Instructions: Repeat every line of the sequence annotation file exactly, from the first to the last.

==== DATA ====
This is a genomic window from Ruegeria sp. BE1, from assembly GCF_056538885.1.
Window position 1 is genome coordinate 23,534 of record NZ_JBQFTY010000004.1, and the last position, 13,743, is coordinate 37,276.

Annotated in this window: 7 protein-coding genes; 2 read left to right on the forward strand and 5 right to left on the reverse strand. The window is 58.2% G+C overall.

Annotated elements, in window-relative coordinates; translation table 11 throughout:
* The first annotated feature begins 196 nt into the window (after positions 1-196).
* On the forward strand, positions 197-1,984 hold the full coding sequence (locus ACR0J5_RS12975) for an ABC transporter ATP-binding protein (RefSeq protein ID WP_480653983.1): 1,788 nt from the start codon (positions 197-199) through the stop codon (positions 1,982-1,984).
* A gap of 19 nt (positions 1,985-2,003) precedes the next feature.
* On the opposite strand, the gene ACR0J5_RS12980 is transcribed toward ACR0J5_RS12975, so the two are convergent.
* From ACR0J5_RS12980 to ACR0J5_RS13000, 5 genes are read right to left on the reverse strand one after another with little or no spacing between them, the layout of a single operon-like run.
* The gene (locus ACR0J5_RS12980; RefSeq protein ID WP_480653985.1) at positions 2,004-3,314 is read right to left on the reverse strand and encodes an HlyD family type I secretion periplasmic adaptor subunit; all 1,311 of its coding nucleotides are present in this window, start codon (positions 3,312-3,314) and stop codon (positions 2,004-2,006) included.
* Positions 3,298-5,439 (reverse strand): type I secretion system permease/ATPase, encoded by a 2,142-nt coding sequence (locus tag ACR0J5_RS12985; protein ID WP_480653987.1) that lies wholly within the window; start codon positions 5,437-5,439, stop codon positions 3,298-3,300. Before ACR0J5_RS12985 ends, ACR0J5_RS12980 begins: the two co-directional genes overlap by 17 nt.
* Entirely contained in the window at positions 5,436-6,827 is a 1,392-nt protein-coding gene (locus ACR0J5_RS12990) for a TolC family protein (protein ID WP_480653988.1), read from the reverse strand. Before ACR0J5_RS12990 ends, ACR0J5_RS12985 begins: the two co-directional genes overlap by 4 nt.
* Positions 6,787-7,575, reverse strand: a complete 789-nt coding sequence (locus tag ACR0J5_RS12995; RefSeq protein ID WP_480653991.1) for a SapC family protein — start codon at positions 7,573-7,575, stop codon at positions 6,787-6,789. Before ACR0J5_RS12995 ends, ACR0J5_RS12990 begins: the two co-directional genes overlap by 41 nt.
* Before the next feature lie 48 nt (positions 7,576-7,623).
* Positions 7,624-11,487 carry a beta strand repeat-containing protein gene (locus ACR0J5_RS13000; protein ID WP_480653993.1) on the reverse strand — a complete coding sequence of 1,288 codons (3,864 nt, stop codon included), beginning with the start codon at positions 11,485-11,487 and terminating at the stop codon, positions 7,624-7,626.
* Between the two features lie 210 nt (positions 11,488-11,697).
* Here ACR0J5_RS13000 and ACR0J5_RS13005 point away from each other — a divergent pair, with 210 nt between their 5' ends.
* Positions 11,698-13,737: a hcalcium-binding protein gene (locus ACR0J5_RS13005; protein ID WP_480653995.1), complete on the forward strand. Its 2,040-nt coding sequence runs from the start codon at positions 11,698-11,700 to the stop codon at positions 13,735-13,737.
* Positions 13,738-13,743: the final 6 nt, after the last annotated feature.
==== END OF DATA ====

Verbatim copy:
This is a genomic window from Ruegeria sp. BE1, from assembly GCF_056538885.1.
Window position 1 is genome coordinate 23,534 of record NZ_JBQFTY010000004.1, and the last position, 13,743, is coordinate 37,276.

Annotated in this window: 7 protein-coding genes; 2 read left to right on the forward strand and 5 right to left on the reverse strand. The window is 58.2% G+C overall.

Annotated elements, in window-relative coordinates; translation table 11 throughout:
* The first annotated feature begins 196 nt into the window (after positions 1-196).
* On the forward strand, positions 197-1,984 hold the full coding sequence (locus ACR0J5_RS12975) for an ABC transporter ATP-binding protein (RefSeq protein ID WP_480653983.1): 1,788 nt from the start codon (positions 197-199) through the stop codon (positions 1,982-1,984).
* A gap of 19 nt (positions 1,985-2,003) precedes the next feature.
* On the opposite strand, the gene ACR0J5_RS12980 is transcribed toward ACR0J5_RS12975, so the two are convergent.
* From ACR0J5_RS12980 to ACR0J5_RS13000, 5 genes are read right to left on the reverse strand one after another with little or no spacing between them, the layout of a single operon-like run.
* The gene (locus ACR0J5_RS12980; RefSeq protein ID WP_480653985.1) at positions 2,004-3,314 is read right to left on the reverse strand and encodes an HlyD family type I secretion periplasmic adaptor subunit; all 1,311 of its coding nucleotides are present in this window, start codon (positions 3,312-3,314) and stop codon (positions 2,004-2,006) included.
* Positions 3,298-5,439 (reverse strand): type I secretion system permease/ATPase, encoded by a 2,142-nt coding sequence (locus tag ACR0J5_RS12985; protein ID WP_480653987.1) that lies wholly within the window; start codon positions 5,437-5,439, stop codon positions 3,298-3,300. Before ACR0J5_RS12985 ends, ACR0J5_RS12980 begins: the two co-directional genes overlap by 17 nt.
* Entirely contained in the window at positions 5,436-6,827 is a 1,392-nt protein-coding gene (locus ACR0J5_RS12990) for a TolC family protein (protein ID WP_480653988.1), read from the reverse strand. Before ACR0J5_RS12990 ends, ACR0J5_RS12985 begins: the two co-directional genes overlap by 4 nt.
* Positions 6,787-7,575, reverse strand: a complete 789-nt coding sequence (locus tag ACR0J5_RS12995; RefSeq protein ID WP_480653991.1) for a SapC family protein — start codon at positions 7,573-7,575, stop codon at positions 6,787-6,789. Before ACR0J5_RS12995 ends, ACR0J5_RS12990 begins: the two co-directional genes overlap by 41 nt.
* Before the next feature lie 48 nt (positions 7,576-7,623).
* Positions 7,624-11,487 carry a beta strand repeat-containing protein gene (locus ACR0J5_RS13000; protein ID WP_480653993.1) on the reverse strand — a complete coding sequence of 1,288 codons (3,864 nt, stop codon included), beginning with the start codon at positions 11,485-11,487 and terminating at the stop codon, positions 7,624-7,626.
* Between the two features lie 210 nt (positions 11,488-11,697).
* Here ACR0J5_RS13000 and ACR0J5_RS13005 point away from each other — a divergent pair, with 210 nt between their 5' ends.
* Positions 11,698-13,737: a hcalcium-binding protein gene (locus ACR0J5_RS13005; protein ID WP_480653995.1), complete on the forward strand. Its 2,040-nt coding sequence runs from the start codon at positions 11,698-11,700 to the stop codon at positions 13,735-13,737.
* Positions 13,738-13,743: the final 6 nt, after the last annotated feature.